Two hundred people had gathered in the auditorium to hear her speak, but Tiffany Brooks, a 2008 graduate of San Francisco State University, only saw one of them, her foster mother Doris Peeler-Brown.
Standing to deliver the keynote address during a fundraiser for the SF State’s Guardian Scholars, a program designed to assist emancipated foster care children access higher education, she honored the woman and the program responsible for her success.
“My mom stood by my side during the whole process,” said Brooks referring to her foster mom. “I love her.”
Brooks is the first graduate of SF State’s Guardian Scholars program, a program Brooks helped shape for future students. The Guardian Scholars Program provided Brooks, and other students who have aged out of the foster care system, with access to housing, food, work-study opportunities, scholarships and, most important, social and emotional support.
“Tiffany actually helped to shape the SF State Guardian Scholars program,” said Linda Chiu, a Guardian Scholar case manager. “She made valuable contributions to focus groups designed to tailor the program to SF State student needs.”
According to data from the National Association of Student Financial Aid Administrators, in any given year, there are approximately 800,000 youth in the foster care system. About 300,000 of these youth are between the ages of 18 and 24, the traditional college-going years.
Studies show that only 10 percent of all traditional college-age youth from foster care enroll in some form of postsecondary education, even though nearly 70 percent have aspirations to do so. Researchers assert that approximately 100,000 college-age foster care alumni are missing out on higher education opportunities. Brooks refused to be among them.
At the age of nine, Brooks was forced into the foster care system. Her mother had abandoned her three years earlier and Brooks’ cousin resigned her to social services.
“One day after school, my cousin told me to tell a lady everything that I knew about my mom. I figured the lady was my cousin’s friend. My cousin promised that if I told, I would not have to go into foster care,” says Brooks, who had always understood that foster care was a looming possibility.
“I told this woman everything that I knew. One hour later, the woman drove me to live with a Latino family in a different city,” says Brooks, who is Black.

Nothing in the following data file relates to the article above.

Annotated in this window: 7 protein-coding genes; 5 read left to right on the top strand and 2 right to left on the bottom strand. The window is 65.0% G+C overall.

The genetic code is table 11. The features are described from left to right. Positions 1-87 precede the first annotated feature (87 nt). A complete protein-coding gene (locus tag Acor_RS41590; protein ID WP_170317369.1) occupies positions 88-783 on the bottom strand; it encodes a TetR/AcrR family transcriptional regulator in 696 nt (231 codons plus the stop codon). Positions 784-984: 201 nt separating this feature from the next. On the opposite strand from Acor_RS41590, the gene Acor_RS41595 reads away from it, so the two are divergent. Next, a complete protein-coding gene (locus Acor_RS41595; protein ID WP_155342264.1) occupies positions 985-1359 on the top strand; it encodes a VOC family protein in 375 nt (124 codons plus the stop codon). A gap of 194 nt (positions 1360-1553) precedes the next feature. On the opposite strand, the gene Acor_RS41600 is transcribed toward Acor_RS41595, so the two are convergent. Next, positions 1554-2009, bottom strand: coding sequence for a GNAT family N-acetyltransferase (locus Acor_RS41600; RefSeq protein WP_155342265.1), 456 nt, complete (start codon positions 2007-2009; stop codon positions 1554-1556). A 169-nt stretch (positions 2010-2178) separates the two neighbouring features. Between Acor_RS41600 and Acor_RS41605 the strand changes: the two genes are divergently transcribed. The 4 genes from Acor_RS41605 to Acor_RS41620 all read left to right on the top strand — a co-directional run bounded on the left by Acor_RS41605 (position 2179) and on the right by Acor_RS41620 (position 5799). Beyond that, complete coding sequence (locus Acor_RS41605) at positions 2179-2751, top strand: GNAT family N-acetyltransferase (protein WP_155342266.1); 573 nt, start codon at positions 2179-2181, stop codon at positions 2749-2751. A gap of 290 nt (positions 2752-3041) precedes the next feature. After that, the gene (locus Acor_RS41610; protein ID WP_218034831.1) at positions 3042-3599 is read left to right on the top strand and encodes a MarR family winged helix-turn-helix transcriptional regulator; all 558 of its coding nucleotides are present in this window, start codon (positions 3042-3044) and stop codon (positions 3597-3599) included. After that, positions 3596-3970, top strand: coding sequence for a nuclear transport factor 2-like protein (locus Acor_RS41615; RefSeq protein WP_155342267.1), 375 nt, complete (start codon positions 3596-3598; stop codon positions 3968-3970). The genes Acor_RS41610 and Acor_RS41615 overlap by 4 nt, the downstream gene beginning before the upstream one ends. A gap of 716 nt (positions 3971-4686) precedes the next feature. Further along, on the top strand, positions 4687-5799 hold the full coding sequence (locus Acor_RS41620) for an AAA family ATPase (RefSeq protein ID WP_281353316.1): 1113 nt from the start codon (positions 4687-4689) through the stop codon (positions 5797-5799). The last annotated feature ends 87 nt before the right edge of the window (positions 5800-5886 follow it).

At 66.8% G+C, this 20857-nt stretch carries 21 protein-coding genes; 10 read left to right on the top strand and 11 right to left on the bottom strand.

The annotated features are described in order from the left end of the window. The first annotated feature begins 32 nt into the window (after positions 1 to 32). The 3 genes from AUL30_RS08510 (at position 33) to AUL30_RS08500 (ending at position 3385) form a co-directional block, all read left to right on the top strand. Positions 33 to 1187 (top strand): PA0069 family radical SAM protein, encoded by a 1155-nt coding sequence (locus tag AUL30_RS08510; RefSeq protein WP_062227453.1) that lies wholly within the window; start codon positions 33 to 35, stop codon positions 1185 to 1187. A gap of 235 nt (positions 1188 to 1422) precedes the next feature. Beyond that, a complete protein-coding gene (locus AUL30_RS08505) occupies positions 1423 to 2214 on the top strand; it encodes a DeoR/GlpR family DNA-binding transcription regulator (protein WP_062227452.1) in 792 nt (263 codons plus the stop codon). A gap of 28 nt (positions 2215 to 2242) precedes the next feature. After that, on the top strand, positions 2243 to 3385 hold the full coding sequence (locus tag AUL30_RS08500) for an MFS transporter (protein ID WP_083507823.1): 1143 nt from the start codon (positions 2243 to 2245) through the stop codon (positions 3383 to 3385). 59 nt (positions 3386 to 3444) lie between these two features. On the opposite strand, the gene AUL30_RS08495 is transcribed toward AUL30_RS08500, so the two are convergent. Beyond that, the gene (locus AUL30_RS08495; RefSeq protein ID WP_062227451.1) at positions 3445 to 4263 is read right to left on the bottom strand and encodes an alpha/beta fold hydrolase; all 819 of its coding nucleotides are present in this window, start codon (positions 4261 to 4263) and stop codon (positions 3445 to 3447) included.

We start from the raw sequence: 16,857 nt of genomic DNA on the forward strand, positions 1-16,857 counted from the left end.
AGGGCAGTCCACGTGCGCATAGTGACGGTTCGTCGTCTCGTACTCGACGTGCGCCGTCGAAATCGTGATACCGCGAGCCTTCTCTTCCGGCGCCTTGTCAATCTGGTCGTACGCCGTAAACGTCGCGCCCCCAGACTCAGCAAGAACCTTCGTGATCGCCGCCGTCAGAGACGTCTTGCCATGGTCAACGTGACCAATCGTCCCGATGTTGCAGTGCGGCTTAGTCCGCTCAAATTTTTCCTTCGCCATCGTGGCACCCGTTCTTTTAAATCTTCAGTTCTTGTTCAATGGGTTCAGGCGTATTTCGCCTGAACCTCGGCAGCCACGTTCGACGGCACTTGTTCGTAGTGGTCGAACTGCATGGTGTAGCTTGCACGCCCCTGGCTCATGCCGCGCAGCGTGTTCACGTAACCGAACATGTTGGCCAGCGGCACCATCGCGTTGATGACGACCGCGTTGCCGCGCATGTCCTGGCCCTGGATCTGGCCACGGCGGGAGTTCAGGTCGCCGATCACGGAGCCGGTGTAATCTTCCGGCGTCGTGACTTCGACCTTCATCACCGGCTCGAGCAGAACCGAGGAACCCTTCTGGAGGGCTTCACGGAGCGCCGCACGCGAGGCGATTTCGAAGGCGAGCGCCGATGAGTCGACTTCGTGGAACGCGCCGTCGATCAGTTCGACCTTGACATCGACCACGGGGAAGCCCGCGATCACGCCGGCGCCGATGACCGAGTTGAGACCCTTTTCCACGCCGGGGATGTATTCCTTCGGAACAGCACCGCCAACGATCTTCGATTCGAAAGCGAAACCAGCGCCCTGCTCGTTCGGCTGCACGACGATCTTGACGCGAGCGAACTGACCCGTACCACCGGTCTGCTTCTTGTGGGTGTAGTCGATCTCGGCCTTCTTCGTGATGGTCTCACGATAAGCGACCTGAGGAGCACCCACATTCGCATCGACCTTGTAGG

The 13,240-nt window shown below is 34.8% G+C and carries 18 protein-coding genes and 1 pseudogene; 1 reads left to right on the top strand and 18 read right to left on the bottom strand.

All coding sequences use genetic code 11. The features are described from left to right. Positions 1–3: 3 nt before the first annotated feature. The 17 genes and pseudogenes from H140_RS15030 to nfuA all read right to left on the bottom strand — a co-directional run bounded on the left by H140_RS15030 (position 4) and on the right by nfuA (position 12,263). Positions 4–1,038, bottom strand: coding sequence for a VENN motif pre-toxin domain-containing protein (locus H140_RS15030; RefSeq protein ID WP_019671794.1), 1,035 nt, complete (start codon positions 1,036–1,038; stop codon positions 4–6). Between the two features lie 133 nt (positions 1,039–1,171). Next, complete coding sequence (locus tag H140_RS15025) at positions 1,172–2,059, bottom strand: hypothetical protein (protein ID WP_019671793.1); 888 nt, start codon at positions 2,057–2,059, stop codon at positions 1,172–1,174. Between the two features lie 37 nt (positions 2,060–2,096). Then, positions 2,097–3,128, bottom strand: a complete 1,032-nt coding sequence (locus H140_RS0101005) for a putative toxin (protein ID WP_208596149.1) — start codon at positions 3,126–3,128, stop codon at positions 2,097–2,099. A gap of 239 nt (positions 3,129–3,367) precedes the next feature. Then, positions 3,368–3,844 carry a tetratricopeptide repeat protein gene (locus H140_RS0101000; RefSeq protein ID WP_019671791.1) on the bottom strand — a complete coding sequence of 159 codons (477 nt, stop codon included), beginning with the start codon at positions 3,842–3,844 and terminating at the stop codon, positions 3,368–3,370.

Over the next seven years, Brooks lived in seven different foster homes. School, Brooks says, was her release.
“No matter what was going on in my life, I always seemed to do well in school,” Brooks says. “I would tell myself, ‘I have to do well in school so my future doesn’t look like my past.’”
Most high school students receive guidance and support from their parents or other family members to pursue a college education. Foster children, typically, do not have this and often age out of the system at 18 years of age, losing all of the federal financial support they received while in foster care and much of the family support, researchers at NASFAA say.
Moreover, many children in foster care experience physical and mental health issues, several changes in elementary and secondary schools, homelessness, substance abuse, poverty and a number of other issues that impede their ability to gain access to higher education, a 2006 NASFAA study on foster care children and higher education reported.
Brooks, however, remained focused on her education. Extracurricular activities such as basketball and involvement in the Black Student Union kept her mind occupied.
Still, by the time Brooks reached high school, the hardship of foster-care life had taken a toll. Living with a family that had no regard for Brooks or her future, she asked her social worker to remove her from that home.
“That family was in it for the money. They didn’t care if I went to school. They wouldn’t give me a ride. They refused to buy me the things that I needed like underwear. They were in it for themselves,” Brooks says.
Jaded by the revolving door of new people, new schools, new friends and neighborhoods, Brooks hoped that her new home would be better. She desperately wanted to make it work; failure to do so could equate to a lonely existence come her 18th birthday when she would be left responsible for herself.
In the fall of 2001, while getting settled into in new foster home, Brooks had a serious conversation with her new caregiver Peelers-Brown. “I know that this is hard, but we’re going to work it out,” said Peelers-Brown.
And work it out they did. By Brooks’ senior year in high school, Peelers-Brown was helping Brooks navigate her way through the seemingly endless stack of financial aid forms, college applications and scholarship information.
Four years later, the pair celebrated Brooks’ college graduation together.
Last month, Brooks graduated with honors, with a degree in criminal justice studies. Brooks is planning to use her education to advocate for better juvenile and foster care in California. Currently, she mentors her younger foster brother, helping him make the right choices for his future.
Brooks is also planning to go law school. “I know that I will have to fight to have our voices heard,” Brooks says.
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